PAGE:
Assessing the Relationship between Campus Programs, Student Self-Efficacy, Stress, and Substance Abuse

By DiRamio, David; Payne, Ruthanna | College Student Journal, September 2007 | Go to article overview
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Assessing the Relationship between Campus Programs, Student Self-Efficacy, Stress, and Substance Abuse

DiRamio, David, Payne, Ruthanna, College Student Journal

Student life educators continue searching for ways to assess campus programs. This is an exploratory study for an alternative assessment approach based on a hypothesized relationship between participation in campus activities, student self-efficacy, and student dispositions toward aspects of mental health and substance abuse. Focusing on the psyche of our students is desirable, especially in light of litigation holding colleges liable for student suicide, and may prove useful as an outcomes measure for assessment and evaluation in the future. Bandura's concept of self-efficacy is used as a conceptual framework for the survey. The authors surveyed nearly 10% of underclassmen at a public research university. Despite having the hypothesis contradicted in several analyses, results have implications for campus health policy and student life programming.


In response to the push toward more accountability in higher education, student affairs professionals are being asked to assess the value of their programs, particularly focusing on student learning as an outcome measure (AAHE, ACPA, & NASPA, 1998; Banta & Associates, 2002; Hamrick, Evans, & Schuh, 2002). However, unlike academic programs where the assessment of student learning is largely content and competency driven, those tasked with assessing student life programs mostly rely on the somewhat elusive and proximal measures of leadership development, citizenship, and engagement (Kuh, Kinzie, Schuh, & Whitt, 2005; Schuh & Upcraft, 2001). VanDerLinden (2006) cautioned that, "valid instruments to measure leadership development are limited, and most colleges and universities lack a comprehensive method to assess leadership learning and development" (p. 28). While these types of measures, focused on student learning, should not be supplanted in student affairs assessment, clearly there is room for other approaches. How does this idea of assessing programs square within the student affairs profession?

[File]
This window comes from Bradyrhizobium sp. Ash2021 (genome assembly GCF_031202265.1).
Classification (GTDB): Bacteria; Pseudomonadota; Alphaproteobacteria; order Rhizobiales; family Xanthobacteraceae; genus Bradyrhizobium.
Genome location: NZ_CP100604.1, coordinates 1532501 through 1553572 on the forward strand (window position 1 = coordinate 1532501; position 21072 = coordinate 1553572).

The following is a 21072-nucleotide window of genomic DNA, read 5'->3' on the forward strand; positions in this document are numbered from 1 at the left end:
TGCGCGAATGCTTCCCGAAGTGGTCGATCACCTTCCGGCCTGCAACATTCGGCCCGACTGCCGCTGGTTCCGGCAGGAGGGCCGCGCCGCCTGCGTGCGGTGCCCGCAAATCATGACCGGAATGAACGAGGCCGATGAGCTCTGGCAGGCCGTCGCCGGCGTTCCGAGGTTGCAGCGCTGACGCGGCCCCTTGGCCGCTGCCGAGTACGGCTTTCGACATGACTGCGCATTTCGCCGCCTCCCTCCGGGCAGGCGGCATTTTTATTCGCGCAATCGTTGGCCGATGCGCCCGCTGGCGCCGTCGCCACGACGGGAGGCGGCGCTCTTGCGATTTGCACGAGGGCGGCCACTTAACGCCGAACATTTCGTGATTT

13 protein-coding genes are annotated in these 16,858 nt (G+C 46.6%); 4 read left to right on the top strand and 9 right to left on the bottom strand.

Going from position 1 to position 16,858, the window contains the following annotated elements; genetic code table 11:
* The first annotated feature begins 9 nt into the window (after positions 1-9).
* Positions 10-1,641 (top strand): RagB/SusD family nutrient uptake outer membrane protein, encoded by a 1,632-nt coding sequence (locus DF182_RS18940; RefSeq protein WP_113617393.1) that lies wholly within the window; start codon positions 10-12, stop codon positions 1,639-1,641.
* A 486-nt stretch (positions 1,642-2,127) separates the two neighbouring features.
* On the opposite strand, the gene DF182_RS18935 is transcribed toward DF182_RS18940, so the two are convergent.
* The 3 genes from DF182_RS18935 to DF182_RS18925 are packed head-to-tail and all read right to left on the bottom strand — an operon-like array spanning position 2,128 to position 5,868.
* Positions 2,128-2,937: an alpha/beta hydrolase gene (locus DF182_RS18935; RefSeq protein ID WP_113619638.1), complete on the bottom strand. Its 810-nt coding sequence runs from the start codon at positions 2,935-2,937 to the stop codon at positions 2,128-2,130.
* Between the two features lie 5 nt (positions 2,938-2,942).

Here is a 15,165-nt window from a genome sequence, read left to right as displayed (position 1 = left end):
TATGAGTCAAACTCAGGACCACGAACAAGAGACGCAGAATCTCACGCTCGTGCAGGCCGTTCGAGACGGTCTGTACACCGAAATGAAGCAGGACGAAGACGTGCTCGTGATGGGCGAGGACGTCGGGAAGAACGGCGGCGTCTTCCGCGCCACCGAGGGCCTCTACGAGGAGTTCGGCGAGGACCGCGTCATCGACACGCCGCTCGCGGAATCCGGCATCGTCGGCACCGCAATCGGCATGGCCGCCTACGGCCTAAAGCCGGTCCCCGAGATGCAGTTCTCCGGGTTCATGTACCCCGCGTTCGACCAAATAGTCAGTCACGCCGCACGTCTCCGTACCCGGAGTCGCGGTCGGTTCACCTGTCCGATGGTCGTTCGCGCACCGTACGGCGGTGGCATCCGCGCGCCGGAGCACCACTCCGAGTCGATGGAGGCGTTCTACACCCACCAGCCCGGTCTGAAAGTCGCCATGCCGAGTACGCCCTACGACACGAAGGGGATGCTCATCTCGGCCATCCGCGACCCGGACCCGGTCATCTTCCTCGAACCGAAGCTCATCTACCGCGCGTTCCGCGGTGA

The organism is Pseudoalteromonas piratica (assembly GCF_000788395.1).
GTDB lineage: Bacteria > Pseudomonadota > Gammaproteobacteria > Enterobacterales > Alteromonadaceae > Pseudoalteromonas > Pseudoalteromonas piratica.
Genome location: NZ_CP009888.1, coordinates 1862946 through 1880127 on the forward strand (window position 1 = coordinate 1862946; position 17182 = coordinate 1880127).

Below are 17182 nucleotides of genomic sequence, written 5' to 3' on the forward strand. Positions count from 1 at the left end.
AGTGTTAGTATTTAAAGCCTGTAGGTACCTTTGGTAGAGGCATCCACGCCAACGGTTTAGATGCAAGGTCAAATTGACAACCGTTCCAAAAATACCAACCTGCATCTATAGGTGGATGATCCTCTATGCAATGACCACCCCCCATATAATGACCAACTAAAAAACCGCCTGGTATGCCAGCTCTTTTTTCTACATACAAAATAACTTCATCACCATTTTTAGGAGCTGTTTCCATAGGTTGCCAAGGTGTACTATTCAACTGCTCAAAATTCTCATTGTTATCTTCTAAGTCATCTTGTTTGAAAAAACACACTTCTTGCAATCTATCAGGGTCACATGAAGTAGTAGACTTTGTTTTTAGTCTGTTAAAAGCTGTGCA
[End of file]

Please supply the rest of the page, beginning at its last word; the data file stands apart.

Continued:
Many student affairs professionals enter the vocation because they enjoy student contact and the opportunity to make a difference (Mitchell, 1999, 2001). Therefore, it is not surprising that some might resist some of the highly quantitative, sometimes painstaking methods used to gather data and assess learning outcomes, simply for the sake of justifying program existence (Blimling & Whitt, 1999). For example, an exasperated residential life coordinator might ask, "How can I possibly measure the learning value of our Sunday evening hall leadership pizza meetings?" While this example is mostly facetious, it is illustrative how challenging assessment and evaluation of campus programs can be.

This study takes a different approach. Rather than focusing on the traditional outcomes measures used in student affairs, such as leadership or citizenship, this research seeks to explore a relationship between student life programs, self-efficacy, and dispositions toward aspects of student mental health, such as stress and substance abuse. An increasing number of college students today are facing psychological challenges, and student affairs professionals are called to address the mental health needs of their constituency (Arehart-Treichel, 2002). The hypothesis investigated here is that students who participate in co-curricular activities feel more in control of their life, and this fact translates into higher scores for self-efficacy, favorable attitudes toward stress, alcohol consumption, and drug abuse. These ideas stem from the work of Albert Bandura (1995, 1997).

A construct within Bandura's theory of social cognition, focusing on self-efficacy, has at its core a principle about people and control. Bandura (1997) defines self-efficacy as a confidence in one's ability to organize and execute a course of action required to attain a goal. If individuals feel their life is out of their own control, they are more likely to be at risk of increased anxiety, feelings of depression, and engage in substance abuse (Bandura, 1995).

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